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Molecular dynamics simulation of cohesion within solid propellants

: Nardai, Michael M.; Bohn, Manfred A.

Volltext urn:nbn:de:0011-n-4047491 (894 KByte PDF)
MD5 Fingerprint: b9dc23d81293ac886190cc1fcd91786c
Erstellt am: 26.7.2016

International Pyrotechnics Society, Chicago/Ill.:
42nd International Pyrotechnics Seminar 2016 : July 10 - 15, 2016, Grand Junction, Colorado, USA
Chicago, Ill.: IPSUSA, 2016
ISBN: 978-0-9851037-6-7
International Pyrotechnics Seminar <42, 2016, Grand Junction/Colo.>
Konferenzbeitrag, Elektronische Publikation
Fraunhofer ICT ()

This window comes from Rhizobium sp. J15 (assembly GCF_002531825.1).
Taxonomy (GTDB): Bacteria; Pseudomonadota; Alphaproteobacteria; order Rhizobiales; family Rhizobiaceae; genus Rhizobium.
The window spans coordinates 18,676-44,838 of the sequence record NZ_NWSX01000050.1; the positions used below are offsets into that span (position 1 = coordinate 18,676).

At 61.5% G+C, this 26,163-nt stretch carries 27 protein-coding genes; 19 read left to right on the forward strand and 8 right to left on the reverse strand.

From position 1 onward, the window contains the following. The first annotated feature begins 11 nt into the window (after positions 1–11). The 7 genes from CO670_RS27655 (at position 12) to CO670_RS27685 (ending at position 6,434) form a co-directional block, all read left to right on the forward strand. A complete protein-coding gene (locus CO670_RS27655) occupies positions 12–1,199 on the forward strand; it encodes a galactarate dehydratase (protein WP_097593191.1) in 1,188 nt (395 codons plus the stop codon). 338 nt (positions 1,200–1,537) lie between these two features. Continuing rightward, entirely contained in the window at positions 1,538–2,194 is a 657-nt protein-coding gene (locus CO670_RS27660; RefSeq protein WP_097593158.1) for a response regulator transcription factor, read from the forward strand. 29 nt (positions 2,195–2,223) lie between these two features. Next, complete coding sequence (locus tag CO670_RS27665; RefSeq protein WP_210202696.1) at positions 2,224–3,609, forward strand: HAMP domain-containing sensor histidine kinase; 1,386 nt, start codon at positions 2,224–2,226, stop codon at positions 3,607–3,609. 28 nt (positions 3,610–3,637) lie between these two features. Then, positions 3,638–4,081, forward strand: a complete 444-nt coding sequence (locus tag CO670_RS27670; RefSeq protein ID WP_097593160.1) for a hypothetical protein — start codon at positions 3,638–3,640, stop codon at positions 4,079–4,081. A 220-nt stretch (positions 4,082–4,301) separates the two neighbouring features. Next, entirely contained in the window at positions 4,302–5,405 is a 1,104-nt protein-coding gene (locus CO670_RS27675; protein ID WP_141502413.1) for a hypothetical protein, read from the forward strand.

Composite rocket propellants and plastic bound explosives are both based on elastomeric binder matrices that contain either oxidizer particles or high explosives. The components in a formulation differ widely in terms of crystallinity, thermal expansion behaviour and thus mechanical properties. Therefore, composites can exhibit a combination of brittle and ductile behaviour, stemming from filler and binder polymer, respectively. The binder-filler interaction is the weakest in the system, and their interface is prone to detach irreversibly, when stretched beyond a critical separation distance. In experiments, the effect of adhesion can be monitored by dynamic mechanical analysis (shape of loss factors), surface tension measurements and solution calorimetry. On a microscopic level, the cohesive zone model serves as a separation law for mechanical failure. It mimics the irreversiblity of crack formation: While small loading and unloading is reversible, higher strain beyond a threshold value changes the given distanceforce function for further loading cycles (local damage). Quantitative parameters for this model are hardly measured, although they are of interest for finite element simulations, to explore the material on a larger space and time scale. Here, we present the complete model of a pull-off experiment in the framework of a molecular dynamics simulation. In a MD-simulation, single atoms are modelled by point masses that interact via force-fields. It can reproduce thermodynamic and mechanical properties of multi-component systems. In an earlier contribution, the thermodynamic work of adhesion (equal to a surface tension) has been presented. Now, work and force of separation including local deformation of the surfaces is presented. It includes irreversibility during pull-off: As external stimulus, the interface is stressed until mechanical failure. This procedure yields higher order mechanical parameters beyond the linear elasticity model, which are input parameters for finite elements simulations: energy/force of detachment, and interaction length of entangled polymer at the interface.